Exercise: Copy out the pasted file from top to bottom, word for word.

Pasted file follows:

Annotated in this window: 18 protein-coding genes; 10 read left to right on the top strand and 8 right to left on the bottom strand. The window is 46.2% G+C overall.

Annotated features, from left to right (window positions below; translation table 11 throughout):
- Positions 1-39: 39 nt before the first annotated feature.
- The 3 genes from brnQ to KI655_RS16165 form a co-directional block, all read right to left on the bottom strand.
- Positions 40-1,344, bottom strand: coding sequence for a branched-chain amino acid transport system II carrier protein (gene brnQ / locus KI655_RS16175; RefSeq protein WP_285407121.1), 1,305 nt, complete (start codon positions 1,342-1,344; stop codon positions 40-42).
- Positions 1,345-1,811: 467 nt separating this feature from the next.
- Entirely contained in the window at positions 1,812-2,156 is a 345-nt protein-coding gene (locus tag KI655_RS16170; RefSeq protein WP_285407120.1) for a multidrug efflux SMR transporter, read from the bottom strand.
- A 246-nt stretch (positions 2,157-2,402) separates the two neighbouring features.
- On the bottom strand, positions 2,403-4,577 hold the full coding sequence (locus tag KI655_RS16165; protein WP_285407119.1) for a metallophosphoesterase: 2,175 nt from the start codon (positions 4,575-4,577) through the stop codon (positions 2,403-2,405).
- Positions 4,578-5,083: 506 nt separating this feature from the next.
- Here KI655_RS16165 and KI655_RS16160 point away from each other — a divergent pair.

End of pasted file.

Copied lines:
Annotated in this window: 18 protein-coding genes; 10 read left to right on the top strand and 8 right to left on the bottom strand. The window is 46.2% G+C overall.

Annotated features, from left to right (window positions below; translation table 11 throughout):
- Positions 1-39: 39 nt before the first annotated feature.
- The 3 genes from brnQ to KI655_RS16165 form a co-directional block, all read right to left on the bottom strand.
- Positions 40-1,344, bottom strand: coding sequence for a branched-chain amino acid transport system II carrier protein (gene brnQ / locus KI655_RS16175; RefSeq protein WP_285407121.1), 1,305 nt, complete (start codon positions 1,342-1,344; stop codon positions 40-42).
- Positions 1,345-1,811: 467 nt separating this feature from the next.
- Entirely contained in the window at positions 1,812-2,156 is a 345-nt protein-coding gene (locus tag KI655_RS16170; RefSeq protein WP_285407120.1) for a multidrug efflux SMR transporter, read from the bottom strand.
- A 246-nt stretch (positions 2,157-2,402) separates the two neighbouring features.
- On the bottom strand, positions 2,403-4,577 hold the full coding sequence (locus tag KI655_RS16165; protein WP_285407119.1) for a metallophosphoesterase: 2,175 nt from the start codon (positions 4,575-4,577) through the stop codon (positions 2,403-2,405).
- Positions 4,578-5,083: 506 nt separating this feature from the next.
- Here KI655_RS16165 and KI655_RS16160 point away from each other — a divergent pair.